It was a festive dinner at our hotel in Lincoln that we enjoyed on Friday night. We were entertained with a series of quizzes between the delicious courses with the prize of champagne going to the winning table.
Saturday was full of things to do. First, we were given a hugely educative tour of the Cathedral, a miracle of mediaeval engineering and art; then we strolled the few yards to Lincoln Castle, where more guides explained its Roman origins and often bloody history. (Castle guides do seem to enjoy a good hanging, and we learned more about execution techniques than was perhaps strictly necessary). After the tour, we wandered at will. The more energetic Rotarians climbed the walls, which offered tremendous views. The Castle also contains its own jail, dating from Georgian times, very well preserved and full of relics of its years confining unfortunate pickpockets and sheep-stealers. Those of us unfamiliar with the inside of any HMP enjoyed that greatly.
Then, on to an open-topped bus for a tour of the entire city. It was a fascinating tour, and the bus took us back to the hotel, happy and crammed with history. Our Saturday night dinner was a jolly affair. Well nearly all jolly; our special speaker, Karen, a sinister black-cloaked figure, appeared from nowhere as the coffee was served and in dimmed lighting told us stories of Lincoln’s huge population of ghosts and its many eerie manifestations. Our President was then presented with a gift – a blazer complete with the RAF crest, something David surprised us by admitting he did not possess, being a modest sort of retired officer.
We slept well, hoping no ghosts inhabited the Hilton. As usual, it took for ever to get the coach loaded on Sunday morning, so it had to wait outside the hotel for much longer than a passing parking warden thought was necessary. He had his pad out and his pencil poised to write the ticket before Alan, our driver, appeared and spoke whatever secret spell drives traffic wardens away. This one replaced his pencil and wandered off. He was not seen again, though the coach remained for another 15 minutes. (They train them well at Richmond Coaches. I must find out what that spell is; it could come in useful). As we set off the Red Arrows performed a flyby for us - we never knew Mike had that much influence!
We paused on the way home for a tour of lovely Doddington Hall, a Tudor pile of great charm, and with excellent gardens, a farm shop, and restaurant. We patronised all departments with enthusiasm, especially the restaurant, before we set off on the last leg to Royston. The coach was a peaceful place as we tracked South, most travellers replete and dozing happily in the sunshine.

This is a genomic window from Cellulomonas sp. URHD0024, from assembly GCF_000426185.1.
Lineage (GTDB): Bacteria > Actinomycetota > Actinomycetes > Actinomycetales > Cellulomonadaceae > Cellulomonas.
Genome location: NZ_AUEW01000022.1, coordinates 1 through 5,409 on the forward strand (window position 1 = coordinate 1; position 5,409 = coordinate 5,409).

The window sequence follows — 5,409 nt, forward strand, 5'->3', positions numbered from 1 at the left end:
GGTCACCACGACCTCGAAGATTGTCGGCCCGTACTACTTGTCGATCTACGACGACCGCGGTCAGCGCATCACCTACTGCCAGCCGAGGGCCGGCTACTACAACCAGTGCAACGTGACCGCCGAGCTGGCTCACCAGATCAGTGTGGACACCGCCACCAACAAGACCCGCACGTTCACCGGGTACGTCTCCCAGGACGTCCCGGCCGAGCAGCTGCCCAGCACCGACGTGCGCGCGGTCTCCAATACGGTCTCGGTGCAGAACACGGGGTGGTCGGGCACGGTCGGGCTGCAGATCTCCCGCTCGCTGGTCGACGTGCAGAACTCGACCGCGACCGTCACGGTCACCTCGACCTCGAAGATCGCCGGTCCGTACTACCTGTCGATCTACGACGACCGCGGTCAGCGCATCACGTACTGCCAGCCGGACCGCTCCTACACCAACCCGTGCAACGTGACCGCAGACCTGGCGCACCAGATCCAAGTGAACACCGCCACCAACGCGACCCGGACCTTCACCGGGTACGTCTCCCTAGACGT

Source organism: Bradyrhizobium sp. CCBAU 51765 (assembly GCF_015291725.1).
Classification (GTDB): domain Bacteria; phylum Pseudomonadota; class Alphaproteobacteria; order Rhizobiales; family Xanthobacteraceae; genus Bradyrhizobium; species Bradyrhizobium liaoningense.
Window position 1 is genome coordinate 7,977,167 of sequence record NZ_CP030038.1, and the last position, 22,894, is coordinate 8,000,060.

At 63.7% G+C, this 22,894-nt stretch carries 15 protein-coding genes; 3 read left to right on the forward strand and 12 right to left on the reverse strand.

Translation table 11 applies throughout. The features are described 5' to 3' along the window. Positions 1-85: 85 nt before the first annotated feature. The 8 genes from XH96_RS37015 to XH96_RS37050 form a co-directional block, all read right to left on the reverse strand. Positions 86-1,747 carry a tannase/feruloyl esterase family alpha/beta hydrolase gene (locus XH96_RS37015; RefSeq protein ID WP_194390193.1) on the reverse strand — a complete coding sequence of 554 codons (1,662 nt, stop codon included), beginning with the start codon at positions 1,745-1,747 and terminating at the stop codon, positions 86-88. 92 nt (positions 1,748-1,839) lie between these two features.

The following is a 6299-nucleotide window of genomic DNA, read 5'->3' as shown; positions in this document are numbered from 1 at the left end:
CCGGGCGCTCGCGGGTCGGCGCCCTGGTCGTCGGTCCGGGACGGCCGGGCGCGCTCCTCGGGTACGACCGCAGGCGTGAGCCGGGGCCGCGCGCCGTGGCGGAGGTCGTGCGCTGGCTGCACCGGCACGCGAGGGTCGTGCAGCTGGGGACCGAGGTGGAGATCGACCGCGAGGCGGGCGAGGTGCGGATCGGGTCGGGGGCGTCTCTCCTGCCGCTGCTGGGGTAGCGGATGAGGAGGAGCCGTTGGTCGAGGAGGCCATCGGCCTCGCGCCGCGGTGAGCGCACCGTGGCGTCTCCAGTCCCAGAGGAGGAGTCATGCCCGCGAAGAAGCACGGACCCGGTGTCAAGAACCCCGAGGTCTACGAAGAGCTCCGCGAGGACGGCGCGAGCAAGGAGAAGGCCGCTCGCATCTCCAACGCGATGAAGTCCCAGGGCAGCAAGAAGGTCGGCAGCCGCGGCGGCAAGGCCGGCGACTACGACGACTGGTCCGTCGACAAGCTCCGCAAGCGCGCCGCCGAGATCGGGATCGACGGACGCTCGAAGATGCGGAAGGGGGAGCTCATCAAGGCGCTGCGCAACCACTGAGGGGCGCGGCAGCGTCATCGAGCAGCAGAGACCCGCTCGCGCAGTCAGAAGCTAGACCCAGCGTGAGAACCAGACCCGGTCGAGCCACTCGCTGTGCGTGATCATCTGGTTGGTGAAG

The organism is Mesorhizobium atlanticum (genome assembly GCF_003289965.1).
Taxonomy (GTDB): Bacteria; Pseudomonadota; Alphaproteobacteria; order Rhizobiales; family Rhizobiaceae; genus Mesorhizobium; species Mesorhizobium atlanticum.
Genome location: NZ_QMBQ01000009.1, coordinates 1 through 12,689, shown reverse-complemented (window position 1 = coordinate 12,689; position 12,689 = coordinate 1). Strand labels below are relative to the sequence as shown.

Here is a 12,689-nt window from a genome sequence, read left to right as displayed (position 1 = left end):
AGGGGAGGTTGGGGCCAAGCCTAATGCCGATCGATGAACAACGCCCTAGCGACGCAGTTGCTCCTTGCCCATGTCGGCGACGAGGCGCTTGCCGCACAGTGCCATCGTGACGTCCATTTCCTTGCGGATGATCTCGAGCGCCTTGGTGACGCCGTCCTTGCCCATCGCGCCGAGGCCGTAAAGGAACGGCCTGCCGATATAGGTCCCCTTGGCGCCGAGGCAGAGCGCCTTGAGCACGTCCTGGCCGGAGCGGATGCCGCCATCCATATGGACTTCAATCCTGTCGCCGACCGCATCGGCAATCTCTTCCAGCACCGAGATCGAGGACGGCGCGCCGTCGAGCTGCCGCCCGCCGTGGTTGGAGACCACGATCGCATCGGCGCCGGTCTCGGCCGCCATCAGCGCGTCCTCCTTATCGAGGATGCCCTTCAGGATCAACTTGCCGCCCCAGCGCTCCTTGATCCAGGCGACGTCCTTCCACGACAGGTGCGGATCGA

Ah, the sunshine! Lincoln was the second sunniest place in Britain on the Saturday (12.8 hours) and only Oxford and London were warmer. That was one bonus; the other was that the weekend was immaculately planned and managed. So everything was just right, and as they say, a good time was had by all. Special honours to David, for being such a good host, and a big round of applause to Mike Taylor and Ruth, who organised the whole adventure with great efficiency and enormous good humour.
See all the photos of the visit here (courtesy of Neil Heywood and Ray Munden)
2nd May 2016: Classic Vehicle Show (Part of Royston May Fayre Celebrations)
Hundreds of people came to see the historic vehicle display in Royston's Town Hall car park on Bank Holiday Monday. Proud owners brought along a huge variety of vehicles, ranging from a British Army Scorpion light tank to an iconic New York yellow cab and the most immaculately restored Rolls Royce you ever saw. Not forgetting a great line-up of historic bikes. The show is getting to be a firm fixture in the May Fayre programme, and Royston's Mayor Ben Lewis was clearly enjoying himself when he and Club President David Williams presented trophies for the vehicles they would most like to take home - an immaculate Ford Popular (Ben) and a wonderful Chevrolet New York cab (David). What's more, the sun shone! Well done organiser Peter Homent and his team of marshals.
Prize-winners were as follows:
Click here to see all the pictures (photos courtesy of Neil Heywood and Peter Homent)
23rd April 2016: Visit to BBC in London